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Back in 2012 Google announced an overhaul to its traditional analytics solution. With Universal Analytics, Google was moving from tracking page views to user sessions. Our very own Gemma gave us the low down on how Universal Analytics was going to help us track users (anonymously) as opposed to visit sessions, so let’s now look at how the upgrade can be done.
First some background:
Universal Analytics functionality will bring Digital Marketers closer to being able to analyse user behaviour on a one to one basis at quite a detailed level. New features include;
Universal Analytics also uses one cookie compared to four meaning there is a slight gain in load speed. It remains asynchronous so the code will still fire whilst page content is loaded.
The full benefits of what Universal Analytics has to offer will only apply to site users that are signed in to your website, which is what allows cross device tracking to come into its own.
Also moving from the classic implementation to Universal Analytics tracking will require a rewrite of any customisations you’ve made over the course of time. Google have announced that everyone will be migrated from classic to Universal so understanding what the impact may be is vital.
To help with the process Google have a dedicated Upgrade Centre with further information. If you’ve installed standard Google Analytics on your site and made no other customisations then the transition will be simple but you should have a good read of the Upgrade Centre nonetheless.
Also currently (November 2013), there are still some features advertisers use that aren’t yet supported such as AdSense, Content Experiments, Display Advertising and Remarketing.
As the upgrade will be mandatory, now is the time to understand what your account needs so the best way of answering this is to upgrade following a successful test of UA implementation. This is the blueprint you should follow:
And of course, test everything.
Using the above blueprint, we recommend you start with Google Tag Manager.
Technically Google Tag Manager is not the only means of implementing Universal Analytics. You can simply create the new tracking code in the new property with GA and paste it sitewide. Using Google Tag Manager however gives you the ability to manage your tags without needing extensive coding so is far more useful in the long term.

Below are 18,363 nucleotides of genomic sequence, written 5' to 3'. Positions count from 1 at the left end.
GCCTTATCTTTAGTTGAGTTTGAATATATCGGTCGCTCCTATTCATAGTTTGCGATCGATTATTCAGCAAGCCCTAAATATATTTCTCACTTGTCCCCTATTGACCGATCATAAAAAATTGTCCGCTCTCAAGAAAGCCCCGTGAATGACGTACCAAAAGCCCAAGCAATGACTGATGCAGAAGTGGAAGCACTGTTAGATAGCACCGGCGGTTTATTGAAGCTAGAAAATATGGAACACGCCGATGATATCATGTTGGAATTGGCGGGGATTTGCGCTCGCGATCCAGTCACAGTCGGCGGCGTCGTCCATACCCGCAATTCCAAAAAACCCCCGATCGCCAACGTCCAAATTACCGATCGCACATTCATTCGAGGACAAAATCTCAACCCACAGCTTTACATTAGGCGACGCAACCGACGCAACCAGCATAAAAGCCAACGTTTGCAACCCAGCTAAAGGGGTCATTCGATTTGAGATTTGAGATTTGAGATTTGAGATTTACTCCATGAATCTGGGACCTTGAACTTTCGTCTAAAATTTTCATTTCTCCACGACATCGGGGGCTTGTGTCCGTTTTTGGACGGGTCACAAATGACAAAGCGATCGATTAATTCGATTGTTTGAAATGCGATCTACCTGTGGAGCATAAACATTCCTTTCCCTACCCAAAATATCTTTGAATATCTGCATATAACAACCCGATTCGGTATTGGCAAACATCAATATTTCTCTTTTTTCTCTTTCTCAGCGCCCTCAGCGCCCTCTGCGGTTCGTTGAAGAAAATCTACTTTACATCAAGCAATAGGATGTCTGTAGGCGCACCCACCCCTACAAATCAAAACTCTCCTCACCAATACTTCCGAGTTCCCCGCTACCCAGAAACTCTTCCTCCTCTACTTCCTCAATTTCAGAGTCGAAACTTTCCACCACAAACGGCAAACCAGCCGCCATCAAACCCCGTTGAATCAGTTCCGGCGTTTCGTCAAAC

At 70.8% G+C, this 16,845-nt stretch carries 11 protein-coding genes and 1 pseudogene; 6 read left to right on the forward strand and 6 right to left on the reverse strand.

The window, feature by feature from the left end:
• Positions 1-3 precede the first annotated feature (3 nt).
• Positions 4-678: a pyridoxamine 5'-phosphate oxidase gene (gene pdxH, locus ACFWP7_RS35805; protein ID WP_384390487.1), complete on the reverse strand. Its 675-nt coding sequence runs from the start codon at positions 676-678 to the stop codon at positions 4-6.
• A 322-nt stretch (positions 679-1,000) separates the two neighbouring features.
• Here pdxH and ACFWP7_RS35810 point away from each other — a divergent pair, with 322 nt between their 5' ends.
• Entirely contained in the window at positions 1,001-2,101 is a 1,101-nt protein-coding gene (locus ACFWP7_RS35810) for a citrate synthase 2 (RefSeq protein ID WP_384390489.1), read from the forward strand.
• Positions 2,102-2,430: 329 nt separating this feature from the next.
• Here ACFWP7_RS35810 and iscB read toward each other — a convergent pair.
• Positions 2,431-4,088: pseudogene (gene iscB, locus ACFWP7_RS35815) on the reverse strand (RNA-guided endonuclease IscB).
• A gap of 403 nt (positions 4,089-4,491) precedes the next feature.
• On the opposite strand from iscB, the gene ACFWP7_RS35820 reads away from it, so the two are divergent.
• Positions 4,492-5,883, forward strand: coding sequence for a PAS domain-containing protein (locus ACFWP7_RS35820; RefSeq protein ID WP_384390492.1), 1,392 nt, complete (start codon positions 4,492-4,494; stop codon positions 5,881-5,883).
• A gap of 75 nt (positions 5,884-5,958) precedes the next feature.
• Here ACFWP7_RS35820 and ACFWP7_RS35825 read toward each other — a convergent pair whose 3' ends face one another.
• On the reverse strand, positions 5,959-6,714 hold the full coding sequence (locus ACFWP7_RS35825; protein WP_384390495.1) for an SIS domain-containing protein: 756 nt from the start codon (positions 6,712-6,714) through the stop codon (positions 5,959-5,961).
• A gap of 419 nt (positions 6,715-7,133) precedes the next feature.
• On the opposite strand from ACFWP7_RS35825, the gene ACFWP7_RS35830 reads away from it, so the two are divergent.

If you are proceeding with GTM Alex at Lunametrics has put together a great post to help achieve a successful, risk free (or as close to risk free as possible) transition from traditional Google Analytics tracking to Universal Analytics tracking.
Firstly you need to use Google Tag Manager to create a new Container for your Universal Analytics code. This will give you a Tag Manager code which you need to plaster all over your site. You’ll want it on every page after the opening <body> tag.
Hop over to Google Analytics and navigate to ‘Admin > Property > Create New’ and follow the prompt for Universal Analytics and you’ll get a shiny new UA –ID.
Head back to Google Tag Manager and create a new Universal Analytics Tag, selecting Tag Type and add your new UA-ID to the Tracking ID field.
At this point you’ll need to review the existing customisations you use and make the appropriate changes in order to maintain tracking common customisations like:
Google Tag Manager will guide you through these changes.
Once happy that traffic is being tracked in your new Universal Analytics property in Google Analytics and that where appropriate, the onsite events are also being collected you can now make the big step of migrating entirely to Universal Analytics.
There is no doubt that data analysis is taking on an even greater level of granularity and the insights on offer to businesses have taken a step forward. Businesses though must understand that a simple click of the button won’t suffice. Time needs to be spent understanding what the change will entail and how to make the transition thoughtfully.
I’d be interested to know what people have found since making the transition, has there been new insights found that are shaping web strategy?
Time To Upgrade via BigStock
For a long time, Bing, the UK’s second-largest search engine, has been underappreciated and, in some instances, even ignored. Often regarded as the inferior search engine to market leader Google, Bing has historically struggled to appeal to many in the digital world. Most PPC analysts would give justified reasons for neglecting Bing for so long; these include the volume of traffic and the user experience just not matching up to Google. However, the validity of these assessments is now diminishing. Bing has grown and improved rapidly in the last couple of years; if you are not integrating it into your comprehensive digital marketing plan, you run the risk of missing out on a large portion of your chosen market and significant revenue.
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